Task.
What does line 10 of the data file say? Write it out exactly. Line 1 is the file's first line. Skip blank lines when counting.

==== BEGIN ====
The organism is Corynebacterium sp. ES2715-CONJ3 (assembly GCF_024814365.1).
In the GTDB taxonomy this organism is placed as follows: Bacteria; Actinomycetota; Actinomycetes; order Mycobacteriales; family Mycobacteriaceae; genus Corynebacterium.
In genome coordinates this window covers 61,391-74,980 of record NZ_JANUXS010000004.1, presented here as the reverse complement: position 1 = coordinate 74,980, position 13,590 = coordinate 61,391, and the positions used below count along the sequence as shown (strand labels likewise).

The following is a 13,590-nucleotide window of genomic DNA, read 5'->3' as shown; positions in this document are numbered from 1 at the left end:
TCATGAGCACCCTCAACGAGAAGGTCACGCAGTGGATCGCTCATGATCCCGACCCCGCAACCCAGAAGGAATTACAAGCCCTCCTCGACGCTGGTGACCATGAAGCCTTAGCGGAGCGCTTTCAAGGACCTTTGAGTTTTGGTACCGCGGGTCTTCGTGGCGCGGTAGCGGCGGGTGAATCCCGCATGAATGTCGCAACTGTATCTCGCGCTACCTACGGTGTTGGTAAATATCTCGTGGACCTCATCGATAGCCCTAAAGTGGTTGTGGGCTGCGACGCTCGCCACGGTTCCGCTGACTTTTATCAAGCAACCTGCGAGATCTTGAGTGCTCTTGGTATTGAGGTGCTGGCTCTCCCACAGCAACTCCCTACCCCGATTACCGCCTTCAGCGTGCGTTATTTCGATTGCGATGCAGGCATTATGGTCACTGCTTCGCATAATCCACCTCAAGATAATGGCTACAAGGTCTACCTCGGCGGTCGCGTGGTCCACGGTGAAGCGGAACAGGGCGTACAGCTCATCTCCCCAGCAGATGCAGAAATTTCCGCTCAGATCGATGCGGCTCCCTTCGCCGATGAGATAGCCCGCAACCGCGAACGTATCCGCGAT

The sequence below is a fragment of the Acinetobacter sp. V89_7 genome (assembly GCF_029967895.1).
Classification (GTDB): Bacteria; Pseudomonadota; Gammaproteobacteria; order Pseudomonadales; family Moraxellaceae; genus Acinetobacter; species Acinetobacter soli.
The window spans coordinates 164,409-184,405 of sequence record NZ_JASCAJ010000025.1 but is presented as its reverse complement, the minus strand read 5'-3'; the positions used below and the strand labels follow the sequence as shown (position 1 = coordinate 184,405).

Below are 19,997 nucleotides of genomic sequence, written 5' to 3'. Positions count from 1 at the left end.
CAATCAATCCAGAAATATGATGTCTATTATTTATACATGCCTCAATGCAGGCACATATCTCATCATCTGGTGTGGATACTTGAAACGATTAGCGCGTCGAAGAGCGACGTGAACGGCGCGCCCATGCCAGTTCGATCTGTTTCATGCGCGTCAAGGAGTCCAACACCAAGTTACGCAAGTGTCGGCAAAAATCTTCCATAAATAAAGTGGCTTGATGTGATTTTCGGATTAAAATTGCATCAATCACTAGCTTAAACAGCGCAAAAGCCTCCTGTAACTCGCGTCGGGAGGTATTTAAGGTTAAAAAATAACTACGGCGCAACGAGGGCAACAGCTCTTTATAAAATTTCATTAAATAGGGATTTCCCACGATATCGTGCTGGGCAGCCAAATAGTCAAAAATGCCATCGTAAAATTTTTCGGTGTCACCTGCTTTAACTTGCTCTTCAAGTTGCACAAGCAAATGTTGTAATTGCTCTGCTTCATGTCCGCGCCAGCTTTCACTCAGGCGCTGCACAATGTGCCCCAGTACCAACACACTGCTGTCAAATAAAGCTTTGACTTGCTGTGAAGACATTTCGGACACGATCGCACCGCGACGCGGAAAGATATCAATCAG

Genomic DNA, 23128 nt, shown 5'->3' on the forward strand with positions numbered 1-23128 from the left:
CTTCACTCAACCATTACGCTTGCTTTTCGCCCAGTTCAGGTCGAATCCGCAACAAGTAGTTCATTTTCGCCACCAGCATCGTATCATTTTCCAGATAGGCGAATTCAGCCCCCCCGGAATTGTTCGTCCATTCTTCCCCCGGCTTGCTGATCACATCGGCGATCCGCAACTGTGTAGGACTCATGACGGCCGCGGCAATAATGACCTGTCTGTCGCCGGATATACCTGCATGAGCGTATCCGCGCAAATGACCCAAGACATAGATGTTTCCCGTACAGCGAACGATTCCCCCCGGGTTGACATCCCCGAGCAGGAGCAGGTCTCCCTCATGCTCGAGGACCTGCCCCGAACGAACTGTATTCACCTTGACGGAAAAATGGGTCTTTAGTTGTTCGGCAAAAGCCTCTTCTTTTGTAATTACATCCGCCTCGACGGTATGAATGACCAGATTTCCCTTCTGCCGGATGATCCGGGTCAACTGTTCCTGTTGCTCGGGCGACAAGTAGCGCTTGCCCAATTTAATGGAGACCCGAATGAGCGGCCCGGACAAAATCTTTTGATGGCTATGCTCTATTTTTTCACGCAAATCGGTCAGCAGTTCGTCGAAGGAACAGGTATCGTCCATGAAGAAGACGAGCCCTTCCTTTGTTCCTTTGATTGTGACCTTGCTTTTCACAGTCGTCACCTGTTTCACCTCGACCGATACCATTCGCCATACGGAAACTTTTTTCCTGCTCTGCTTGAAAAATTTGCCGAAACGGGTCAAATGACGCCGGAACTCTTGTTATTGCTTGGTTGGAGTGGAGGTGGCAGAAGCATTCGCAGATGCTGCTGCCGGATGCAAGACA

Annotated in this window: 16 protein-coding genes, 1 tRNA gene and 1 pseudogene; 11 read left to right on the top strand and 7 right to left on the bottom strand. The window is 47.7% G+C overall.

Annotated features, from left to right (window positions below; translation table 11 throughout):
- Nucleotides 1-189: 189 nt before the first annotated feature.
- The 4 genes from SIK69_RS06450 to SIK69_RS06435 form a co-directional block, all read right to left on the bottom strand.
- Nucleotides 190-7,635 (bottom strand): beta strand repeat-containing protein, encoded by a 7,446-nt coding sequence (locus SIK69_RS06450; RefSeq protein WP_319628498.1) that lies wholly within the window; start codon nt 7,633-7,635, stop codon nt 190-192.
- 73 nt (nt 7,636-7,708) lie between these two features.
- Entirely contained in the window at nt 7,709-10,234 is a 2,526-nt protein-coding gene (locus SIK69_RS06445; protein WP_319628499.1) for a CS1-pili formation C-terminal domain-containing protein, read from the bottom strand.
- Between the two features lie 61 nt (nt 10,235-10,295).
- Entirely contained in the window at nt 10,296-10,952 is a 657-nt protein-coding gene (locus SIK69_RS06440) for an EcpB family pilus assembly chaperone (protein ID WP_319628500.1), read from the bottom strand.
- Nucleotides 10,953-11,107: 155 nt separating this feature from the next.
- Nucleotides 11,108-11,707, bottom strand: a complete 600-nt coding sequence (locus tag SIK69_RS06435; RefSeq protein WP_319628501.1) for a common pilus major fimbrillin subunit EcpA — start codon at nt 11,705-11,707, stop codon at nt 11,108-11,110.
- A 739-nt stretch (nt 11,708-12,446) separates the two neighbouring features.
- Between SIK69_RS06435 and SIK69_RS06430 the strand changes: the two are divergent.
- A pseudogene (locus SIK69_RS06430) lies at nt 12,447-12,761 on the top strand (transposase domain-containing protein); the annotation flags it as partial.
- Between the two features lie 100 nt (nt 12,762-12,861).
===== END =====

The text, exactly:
CAATCAATCCAGAAATATGATGTCTATTATTTATACATGCCTCAATGCAGGCACATATCTCATCATCTGGTGTGGATACTTGAAACGATTAGCGCGTCGAAGAGCGACGTGAACGGCGCGCCCATGCCAGTTCGATCTGTTTCATGCGCGTCAAGGAGTCCAACACCAAGTTACGCAAGTGTCGGCAAAAATCTTCCATAAATAAAGTGGCTTGATGTGATTTTCGGATTAAAATTGCATCAATCACTAGCTTAAACAGCGCAAAAGCCTCCTGTAACTCGCGTCGGGAGGTATTTAAGGTTAAAAAATAACTACGGCGCAACGAGGGCAACAGCTCTTTATAAAATTTCATTAAATAGGGATTTCCCACGATATCGTGCTGGGCAGCCAAATAGTCAAAAATGCCATCGTAAAATTTTTCGGTGTCACCTGCTTTAACTTGCTCTTCAAGTTGCACAAGCAAATGTTGTAATTGCTCTGCTTCATGTCCGCGCCAGCTTTCACTCAGGCGCTGCACAATGTGCCCCAGTACCAACACACTGCTGTCAAATAAAGCTTTGACTTGCTGTGAAGACATTTCGGACACGATCGCACCGCGACGCGGAAAGATATCAATCAG